On Tue, Apr 04, 2006 at 09:16:23AM -0400, Joshua Gatcomb wrote:
: Almost a year ago (2005-04-27), I wrote the list asking a question about
: junctions.
: Specifically, the ability to find the intersection, union, etc of a list.

Junctions are not intended for that use.  We have Sets for that now.
Junctions are specifically intended to be sets with lazy booleans
properties, and those lazy boolean properties interfere with ordinary
set semantics.

: my $matches = any( @x_chars ) eq any( @y_chars );
: my $match = $matches.pick;
: all( any() eq any() );

Junctions use sets to do their calculations, and you can pull out the
set that a particular junction is using, but junctions are primarily
intended to tell you "whether", not "what".  And a junction is specifcally
not a set, but a set of sets.

: Patrick Michaud offered an infix myeq to let the problem be solved in user
: space
: as junctions at that time did not support what I wanted to do.
: Today I examined the Synopses and found a couple of intriguing things:
: In Synopsis 3:
: "A junction is a single value that is equivalent to multiple values."
: And then later on...
: "Junctions are specifically unordered. So if you say
:     for all(@foo) {...}
: it indicates to the compiler that there is no coupling between loop
: iterations and they can be run in any order or even in parallel."
: This implies to me that it is possible to get the values out of a junction
: without calling a .values method if used in list context.

That is not what is intended there.  I believe that particular "for"
is autothreading, not extracting the values.  Admittedly the text is not
clearly written.  To each iteration it appears that there is only one
loop value, not a list.  For autothreading in general, if the compiler
is able to falsify any of the variants, it doesn't need to run that
particular autothread at all, even if it would produce side effects.

: >From Synopsis 12:
: "To hyperoperate over the values of a junction you have to explicitly pull
: out the values:
:     $junction.values».meth(@args);"
: This implies to me that you can still get at the values by explicitly using
: .values.

Yes, but you're really extracting the internal set of the junction
while throwing away the extra information that makes the junction
not a set.  If you want to extract the set from a junction, you can
probably just use a coercion

    $set = $junction as Set;

And in fact, merely using one of the set operators probably coerces its
arguments to sets, so you can probably say things like

    any(@foo) (+) any(@bar)

which won't be treated any differently from

    @foo (+) @bar

I expect the compiler could just optimize away any() there as noise,
and maybe all() too.  Probably one() or none() though, since one() is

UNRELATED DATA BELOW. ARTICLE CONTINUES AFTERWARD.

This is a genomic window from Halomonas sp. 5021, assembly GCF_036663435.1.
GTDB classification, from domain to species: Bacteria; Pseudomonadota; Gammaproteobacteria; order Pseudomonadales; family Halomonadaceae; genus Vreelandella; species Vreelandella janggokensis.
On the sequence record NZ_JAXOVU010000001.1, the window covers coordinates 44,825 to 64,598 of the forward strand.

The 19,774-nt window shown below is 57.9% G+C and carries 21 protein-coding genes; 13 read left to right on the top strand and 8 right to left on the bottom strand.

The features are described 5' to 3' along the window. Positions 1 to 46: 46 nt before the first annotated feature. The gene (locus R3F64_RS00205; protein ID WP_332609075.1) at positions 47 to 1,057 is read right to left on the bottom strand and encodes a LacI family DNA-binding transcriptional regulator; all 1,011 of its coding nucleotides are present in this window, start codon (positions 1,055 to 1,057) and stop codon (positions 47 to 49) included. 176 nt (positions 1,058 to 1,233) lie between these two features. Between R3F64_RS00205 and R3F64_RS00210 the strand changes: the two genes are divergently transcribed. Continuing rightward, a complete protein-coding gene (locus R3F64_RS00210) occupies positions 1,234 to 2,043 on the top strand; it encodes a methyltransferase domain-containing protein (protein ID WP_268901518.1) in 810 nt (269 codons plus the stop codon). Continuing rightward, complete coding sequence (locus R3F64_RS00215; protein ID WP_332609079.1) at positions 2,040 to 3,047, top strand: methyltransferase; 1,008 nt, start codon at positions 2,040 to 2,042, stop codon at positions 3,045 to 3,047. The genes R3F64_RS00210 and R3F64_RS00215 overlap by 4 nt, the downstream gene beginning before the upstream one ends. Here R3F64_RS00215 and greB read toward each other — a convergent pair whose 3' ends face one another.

perhaps really a set of sets, while none() is a universal negative, which
is difficult to find the enumaration of.

But in particular, we'd like to be able to talk about sets of types
as Dog|Cat and have the internals autocoerce to Sets of type signatures
where junctions make little sense.

: >From Synopsis 9:
: "Some contexts, such as boolean contexts, have special rules for dealing
: with junctions. In any scalar context not expecting a junction of values, a
: junction produces automatic parallelization of the algorithm."
: Ok, so what about a context expecting a junction of values as I think all(
: any() eq any() ) is expecting?

I don't think you can do simple set theory that way.  Better to use
explicit sets.  The junctional stuff is really about sets of sets,
and we'd be better off keeping a clean separation.  Consider that
the set of sets:


is a proper subset of the


set of sets.  Junctions are just convenient way to represent simple
sets of sets with a single set plus an extra dab of info.

: My question today is 2 fold.
: 1.  Where in the synopses would I find the various methods that can be
: performed on a junction?
:     A.  .values
:     B.  .pick
:     C.  ???

I think .values and .pick are probably just Set operations, and if they
work on junctions, it'd be by autocoercion.

: 2.  Do the junctions of today support finding the union, intersection, etc
: without creating your own infix operator?

The cabal already decided once (in Portland, I believe) to include the
standard set operators and a Set type, as well as ASCII representations
like (*) and (+) for the set ops so we don't force anyone to use
Unicode prematurely.  Unfortunately these have not found their way
into the synopses yet, as far as I know.

Sorry if this is a bit meandering--jet lag is interfering
constructively with my native dimwit...


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